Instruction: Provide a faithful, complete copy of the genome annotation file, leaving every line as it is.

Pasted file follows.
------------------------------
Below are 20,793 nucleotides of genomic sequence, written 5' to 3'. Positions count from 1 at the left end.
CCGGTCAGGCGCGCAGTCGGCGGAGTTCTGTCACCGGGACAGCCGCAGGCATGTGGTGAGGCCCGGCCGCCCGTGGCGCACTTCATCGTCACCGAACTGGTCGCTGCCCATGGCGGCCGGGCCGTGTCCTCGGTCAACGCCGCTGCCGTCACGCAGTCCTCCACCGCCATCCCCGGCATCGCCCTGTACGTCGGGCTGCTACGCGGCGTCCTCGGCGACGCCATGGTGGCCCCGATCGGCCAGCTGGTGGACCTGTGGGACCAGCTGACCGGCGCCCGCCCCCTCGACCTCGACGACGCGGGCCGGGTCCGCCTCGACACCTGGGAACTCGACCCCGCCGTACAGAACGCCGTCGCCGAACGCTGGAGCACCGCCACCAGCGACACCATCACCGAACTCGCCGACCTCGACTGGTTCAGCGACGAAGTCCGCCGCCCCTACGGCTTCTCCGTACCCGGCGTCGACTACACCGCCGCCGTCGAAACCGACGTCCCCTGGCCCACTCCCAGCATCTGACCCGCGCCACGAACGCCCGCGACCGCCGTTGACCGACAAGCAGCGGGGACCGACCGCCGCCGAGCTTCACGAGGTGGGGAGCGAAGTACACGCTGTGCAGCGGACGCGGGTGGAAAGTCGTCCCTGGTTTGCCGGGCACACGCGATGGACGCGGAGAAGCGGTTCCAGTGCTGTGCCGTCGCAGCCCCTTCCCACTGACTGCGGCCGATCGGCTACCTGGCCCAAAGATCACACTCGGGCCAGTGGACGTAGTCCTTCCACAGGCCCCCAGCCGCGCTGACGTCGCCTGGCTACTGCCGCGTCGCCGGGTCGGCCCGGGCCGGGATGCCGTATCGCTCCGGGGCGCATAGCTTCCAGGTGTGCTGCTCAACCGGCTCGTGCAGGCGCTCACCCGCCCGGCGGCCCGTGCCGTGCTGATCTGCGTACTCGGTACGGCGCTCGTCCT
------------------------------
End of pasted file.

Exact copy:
Below are 20,793 nucleotides of genomic sequence, written 5' to 3'. Positions count from 1 at the left end.
CCGGTCAGGCGCGCAGTCGGCGGAGTTCTGTCACCGGGACAGCCGCAGGCATGTGGTGAGGCCCGGCCGCCCGTGGCGCACTTCATCGTCACCGAACTGGTCGCTGCCCATGGCGGCCGGGCCGTGTCCTCGGTCAACGCCGCTGCCGTCACGCAGTCCTCCACCGCCATCCCCGGCATCGCCCTGTACGTCGGGCTGCTACGCGGCGTCCTCGGCGACGCCATGGTGGCCCCGATCGGCCAGCTGGTGGACCTGTGGGACCAGCTGACCGGCGCCCGCCCCCTCGACCTCGACGACGCGGGCCGGGTCCGCCTCGACACCTGGGAACTCGACCCCGCCGTACAGAACGCCGTCGCCGAACGCTGGAGCACCGCCACCAGCGACACCATCACCGAACTCGCCGACCTCGACTGGTTCAGCGACGAAGTCCGCCGCCCCTACGGCTTCTCCGTACCCGGCGTCGACTACACCGCCGCCGTCGAAACCGACGTCCCCTGGCCCACTCCCAGCATCTGACCCGCGCCACGAACGCCCGCGACCGCCGTTGACCGACAAGCAGCGGGGACCGACCGCCGCCGAGCTTCACGAGGTGGGGAGCGAAGTACACGCTGTGCAGCGGACGCGGGTGGAAAGTCGTCCCTGGTTTGCCGGGCACACGCGATGGACGCGGAGAAGCGGTTCCAGTGCTGTGCCGTCGCAGCCCCTTCCCACTGACTGCGGCCGATCGGCTACCTGGCCCAAAGATCACACTCGGGCCAGTGGACGTAGTCCTTCCACAGGCCCCCAGCCGCGCTGACGTCGCCTGGCTACTGCCGCGTCGCCGGGTCGGCCCGGGCCGGGATGCCGTATCGCTCCGGGGCGCATAGCTTCCAGGTGTGCTGCTCAACCGGCTCGTGCAGGCGCTCACCCGCCCGGCGGCCCGTGCCGTGCTGATCTGCGTACTCGGTACGGCGCTCGTCCT